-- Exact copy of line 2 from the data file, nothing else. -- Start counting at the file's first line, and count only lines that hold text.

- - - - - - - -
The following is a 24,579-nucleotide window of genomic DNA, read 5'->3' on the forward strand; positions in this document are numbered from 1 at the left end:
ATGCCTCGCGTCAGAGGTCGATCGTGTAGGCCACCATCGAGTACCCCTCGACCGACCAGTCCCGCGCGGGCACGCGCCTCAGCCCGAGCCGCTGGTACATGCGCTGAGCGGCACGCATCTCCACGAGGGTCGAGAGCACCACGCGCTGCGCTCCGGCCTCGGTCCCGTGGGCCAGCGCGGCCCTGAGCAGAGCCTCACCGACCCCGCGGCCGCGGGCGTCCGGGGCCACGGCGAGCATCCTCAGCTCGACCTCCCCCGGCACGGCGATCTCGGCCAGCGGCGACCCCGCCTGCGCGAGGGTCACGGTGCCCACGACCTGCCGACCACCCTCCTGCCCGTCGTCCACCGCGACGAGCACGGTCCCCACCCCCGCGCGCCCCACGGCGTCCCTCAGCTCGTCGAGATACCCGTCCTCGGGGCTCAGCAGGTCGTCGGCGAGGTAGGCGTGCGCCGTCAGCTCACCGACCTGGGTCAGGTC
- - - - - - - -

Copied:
ATGCCTCGCGTCAGAGGTCGATCGTGTAGGCCACCATCGAGTACCCCTCGACCGACCAGTCCCGCGCGGGCACGCGCCTCAGCCCGAGCCGCTGGTACATGCGCTGAGCGGCACGCATCTCCACGAGGGTCGAGAGCACCACGCGCTGCGCTCCGGCCTCGGTCCCGTGGGCCAGCGCGGCCCTGAGCAGAGCCTCACCGACCCCGCGGCCGCGGGCGTCCGGGGCCACGGCGAGCATCCTCAGCTCGACCTCCCCCGGCACGGCGATCTCGGCCAGCGGCGACCCCGCCTGCGCGAGGGTCACGGTGCCCACGACCTGCCGACCACCCTCCTGCCCGTCGTCCACCGCGACGAGCACGGTCCCCACCCCCGCGCGCCCCACGGCGTCCCTCAGCTCGTCGAGATACCCGTCCTCGGGGCTCAGCAGGTCGTCGGCGAGGTAGGCGTGCGCCGTCAGCTCACCGACCTGGGTCAGGTC